And there’s a separate research that shows that the amount of neuropeptide Y you have is genetically determined. So it may be that, you know, so and actually, I think there is now drug research into could you come up with some sort of synthetic NPY or a way of augmenting those in your synapses to in effect engender chemical resilience. And then separately meditation, mindfulness meditation. People who are really, really good meditators, and even those who aren’t good, some who are novices, with just a little bit of meditating, if you do it properly, your brain will actually change. The connections in your neo cortex, where irrational thoughts take place, become stronger and more interconnected and your amygdala, the seat of fear, becomes smaller. And the people where you see those effects on the anatomy of the brain report that they are less stressed and happier. So there are multiple ways that you can build resilience in a way that actually has, you know, physiological correlates that you can see in the body.
The care package from Landreth arrived. Seeds were cool too, but me and this copy of “Fighting Old Nep” got some long talking to do by a night lamp with a warm cup of tea. Plus there is purslane and folk know that I been going temporarily insane pondering the possibilities of purslane.
GLASSWARE REPURPOSING: Running low on these bottles I use for kefir, kombucha & nut milk. If you are southeast Chicago, have a few on hand and are willing to hold them until I drop over for pickup, I will arrange to hop my trusty steed Mardi Gras and beat a trail in your direction. Might even be willing to trade you a bottle of choice for your efforts. Also down for reclaiming swing top bottles which are delightful for second fermentation.
#kitchenalchemy #fermentation #reusewarrior
Starting April 30, Emory University will be offering a FREE online course on The Art and Archaeology of Ancient Nubia.
The course will last a total of 8 weeks and is taught in English with English subtitles. There is an option of paying $50 for a verified certificate of completion at the end of the course.
Taught by Peter Lacovara, Senior Curator of Ancient Egyptian, Nubian, and Near Eastern Art at Michael C. Carlos Museum of Emory University, the class will explore the geography and archaeology of Nubia, Egypt’s neighbor to the south and home to a series of remarkable and innovative civilizations. It will cover the period from the earliest inhabitants of the Nile Valley (Paleolithic through Neolithic and domestication of plants and animals), and continue until the advent of Christianity.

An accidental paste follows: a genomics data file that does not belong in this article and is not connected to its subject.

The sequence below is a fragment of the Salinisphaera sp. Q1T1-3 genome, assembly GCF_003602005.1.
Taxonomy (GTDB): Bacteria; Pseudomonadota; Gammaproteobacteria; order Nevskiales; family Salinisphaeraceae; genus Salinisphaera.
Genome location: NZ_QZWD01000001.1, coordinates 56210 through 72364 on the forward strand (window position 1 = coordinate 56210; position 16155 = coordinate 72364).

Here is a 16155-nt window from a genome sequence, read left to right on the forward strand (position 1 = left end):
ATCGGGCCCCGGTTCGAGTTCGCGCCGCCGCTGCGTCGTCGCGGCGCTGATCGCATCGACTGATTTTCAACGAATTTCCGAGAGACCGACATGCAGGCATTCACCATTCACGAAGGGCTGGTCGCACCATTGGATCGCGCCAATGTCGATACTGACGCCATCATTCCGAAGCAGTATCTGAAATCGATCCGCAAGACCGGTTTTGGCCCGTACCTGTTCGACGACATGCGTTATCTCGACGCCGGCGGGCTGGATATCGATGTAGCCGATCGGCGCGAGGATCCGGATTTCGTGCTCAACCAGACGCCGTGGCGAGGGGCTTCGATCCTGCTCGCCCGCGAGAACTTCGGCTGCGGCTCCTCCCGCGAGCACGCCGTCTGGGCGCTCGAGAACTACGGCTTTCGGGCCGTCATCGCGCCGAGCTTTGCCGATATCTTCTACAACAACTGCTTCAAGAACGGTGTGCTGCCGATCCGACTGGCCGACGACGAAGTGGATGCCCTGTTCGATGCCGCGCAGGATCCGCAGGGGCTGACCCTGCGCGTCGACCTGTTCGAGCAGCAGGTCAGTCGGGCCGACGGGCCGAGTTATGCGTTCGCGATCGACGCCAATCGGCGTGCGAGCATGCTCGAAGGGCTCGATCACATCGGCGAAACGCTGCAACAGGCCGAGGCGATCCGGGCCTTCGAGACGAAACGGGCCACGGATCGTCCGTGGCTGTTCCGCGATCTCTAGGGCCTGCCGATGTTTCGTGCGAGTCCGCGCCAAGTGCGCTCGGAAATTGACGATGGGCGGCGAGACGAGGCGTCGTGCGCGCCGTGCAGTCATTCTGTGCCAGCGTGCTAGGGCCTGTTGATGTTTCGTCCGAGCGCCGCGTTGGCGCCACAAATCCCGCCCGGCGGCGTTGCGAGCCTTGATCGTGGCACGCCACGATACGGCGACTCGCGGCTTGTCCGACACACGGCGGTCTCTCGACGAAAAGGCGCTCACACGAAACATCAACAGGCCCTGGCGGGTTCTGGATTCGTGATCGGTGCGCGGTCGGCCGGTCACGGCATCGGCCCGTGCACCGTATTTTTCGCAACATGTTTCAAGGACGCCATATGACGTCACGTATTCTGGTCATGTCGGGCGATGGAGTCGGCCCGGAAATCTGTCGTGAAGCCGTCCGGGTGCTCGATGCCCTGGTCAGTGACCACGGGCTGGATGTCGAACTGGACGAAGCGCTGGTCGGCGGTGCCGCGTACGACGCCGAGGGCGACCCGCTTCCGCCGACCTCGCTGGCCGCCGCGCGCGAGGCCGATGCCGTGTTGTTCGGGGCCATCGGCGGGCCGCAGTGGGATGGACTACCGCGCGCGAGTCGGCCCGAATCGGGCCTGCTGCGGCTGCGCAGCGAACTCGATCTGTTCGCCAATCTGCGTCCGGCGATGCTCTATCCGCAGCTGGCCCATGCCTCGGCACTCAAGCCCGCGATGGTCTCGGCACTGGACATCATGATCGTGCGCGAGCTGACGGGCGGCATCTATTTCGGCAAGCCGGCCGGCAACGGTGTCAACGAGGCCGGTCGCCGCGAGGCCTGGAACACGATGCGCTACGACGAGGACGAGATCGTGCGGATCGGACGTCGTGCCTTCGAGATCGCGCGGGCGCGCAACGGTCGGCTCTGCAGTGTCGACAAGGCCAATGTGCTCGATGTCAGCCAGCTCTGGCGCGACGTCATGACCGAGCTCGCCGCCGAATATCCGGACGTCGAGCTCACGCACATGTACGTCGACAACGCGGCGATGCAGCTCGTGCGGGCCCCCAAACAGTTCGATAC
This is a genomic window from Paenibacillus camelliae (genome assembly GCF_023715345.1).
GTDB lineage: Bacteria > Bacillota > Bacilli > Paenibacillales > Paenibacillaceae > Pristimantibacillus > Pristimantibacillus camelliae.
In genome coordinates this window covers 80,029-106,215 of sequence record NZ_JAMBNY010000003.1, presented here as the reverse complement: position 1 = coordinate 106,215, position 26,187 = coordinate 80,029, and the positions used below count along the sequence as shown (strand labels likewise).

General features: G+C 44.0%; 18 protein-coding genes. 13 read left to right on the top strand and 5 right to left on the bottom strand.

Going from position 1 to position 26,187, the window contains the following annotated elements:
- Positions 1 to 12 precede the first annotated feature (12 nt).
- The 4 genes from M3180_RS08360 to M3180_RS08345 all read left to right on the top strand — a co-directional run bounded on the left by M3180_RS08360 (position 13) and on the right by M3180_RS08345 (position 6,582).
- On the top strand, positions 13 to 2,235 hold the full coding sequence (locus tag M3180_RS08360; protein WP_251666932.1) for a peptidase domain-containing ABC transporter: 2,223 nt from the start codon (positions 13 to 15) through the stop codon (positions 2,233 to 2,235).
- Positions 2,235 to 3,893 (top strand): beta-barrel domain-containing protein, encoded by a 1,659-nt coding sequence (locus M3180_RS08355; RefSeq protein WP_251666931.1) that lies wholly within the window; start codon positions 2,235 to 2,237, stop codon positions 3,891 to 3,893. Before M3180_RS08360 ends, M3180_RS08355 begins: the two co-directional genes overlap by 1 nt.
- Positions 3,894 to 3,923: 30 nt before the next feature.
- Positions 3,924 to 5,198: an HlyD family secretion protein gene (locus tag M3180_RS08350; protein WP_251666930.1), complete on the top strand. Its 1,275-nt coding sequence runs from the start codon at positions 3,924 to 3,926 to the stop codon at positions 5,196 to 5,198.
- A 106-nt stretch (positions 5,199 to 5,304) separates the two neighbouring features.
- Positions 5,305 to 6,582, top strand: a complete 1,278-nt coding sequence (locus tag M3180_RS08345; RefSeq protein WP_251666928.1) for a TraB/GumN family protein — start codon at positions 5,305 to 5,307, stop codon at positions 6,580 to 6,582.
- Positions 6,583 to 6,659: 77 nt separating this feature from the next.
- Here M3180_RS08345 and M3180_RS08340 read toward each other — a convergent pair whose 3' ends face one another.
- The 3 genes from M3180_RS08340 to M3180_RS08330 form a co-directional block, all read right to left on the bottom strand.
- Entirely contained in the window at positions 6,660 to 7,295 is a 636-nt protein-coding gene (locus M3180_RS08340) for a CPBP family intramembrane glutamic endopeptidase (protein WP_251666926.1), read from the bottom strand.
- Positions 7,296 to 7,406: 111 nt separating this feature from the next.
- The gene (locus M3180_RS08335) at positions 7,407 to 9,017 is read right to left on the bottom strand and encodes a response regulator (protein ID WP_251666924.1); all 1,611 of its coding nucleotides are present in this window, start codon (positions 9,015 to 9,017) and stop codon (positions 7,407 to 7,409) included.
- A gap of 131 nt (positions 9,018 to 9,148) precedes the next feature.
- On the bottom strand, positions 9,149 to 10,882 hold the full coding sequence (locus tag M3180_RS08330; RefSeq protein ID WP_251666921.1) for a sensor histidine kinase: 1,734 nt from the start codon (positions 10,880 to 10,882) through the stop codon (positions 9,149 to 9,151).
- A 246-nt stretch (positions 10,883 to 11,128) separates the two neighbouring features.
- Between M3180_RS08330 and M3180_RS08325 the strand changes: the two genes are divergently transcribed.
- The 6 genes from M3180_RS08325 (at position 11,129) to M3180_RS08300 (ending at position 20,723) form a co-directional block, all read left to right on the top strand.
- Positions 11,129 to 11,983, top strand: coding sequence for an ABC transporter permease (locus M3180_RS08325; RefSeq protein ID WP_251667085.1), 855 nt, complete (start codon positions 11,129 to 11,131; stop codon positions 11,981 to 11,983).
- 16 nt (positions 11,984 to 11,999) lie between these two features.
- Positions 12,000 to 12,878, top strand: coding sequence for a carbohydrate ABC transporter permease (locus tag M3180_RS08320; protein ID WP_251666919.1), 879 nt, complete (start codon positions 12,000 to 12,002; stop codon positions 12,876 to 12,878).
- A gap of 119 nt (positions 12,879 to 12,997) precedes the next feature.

For more info and to register, click the link above.
ROOTS & RECONSTRUCTION: Finding our future in a clearer and more definite understanding of the past.
MULCAHY: Oh, well, I, you know, I felt like I could probably do more than I was doing because when I started taking care of my children by myself, you know, it’s really, you know, it’s just an - I was just so unqualified in the beginning, and it just took me so long. It’s such a steep curve to figure out how to do it that it took me, you know, a few years. I mean, it’s still obviously, it’s still something I’m still learning how to do, but it took me so long just to be able to make it all work, you know, to get all the meals and, you know, everything, you know. So I felt like, you know, they’re - and, you know, they’re at an age where they can - they’re very, you know, functioning people now in a lot of ways. So I just kind of thought I could probably get away with it. And it’s been a struggle in some ways because children take up a lot of your time, and there’s only X hours in the day. So it’s been a struggle, but I’ve had some great help to get away with it. I feel like I’m getting away with something on some level to be able to go play shows and to, you know, do this and do interviews and things. But I’ve always thought that, you know, you have to do your own thing. If you’re going to have children, you can’t just be the parent all the time. You have to be something else, otherwise you don’t really - you’re not bringing anything to it, you’re just this, you know, monolith of orders and rules and things. And so I want - I’m a happier person, a happier person to be doing what I’m doing.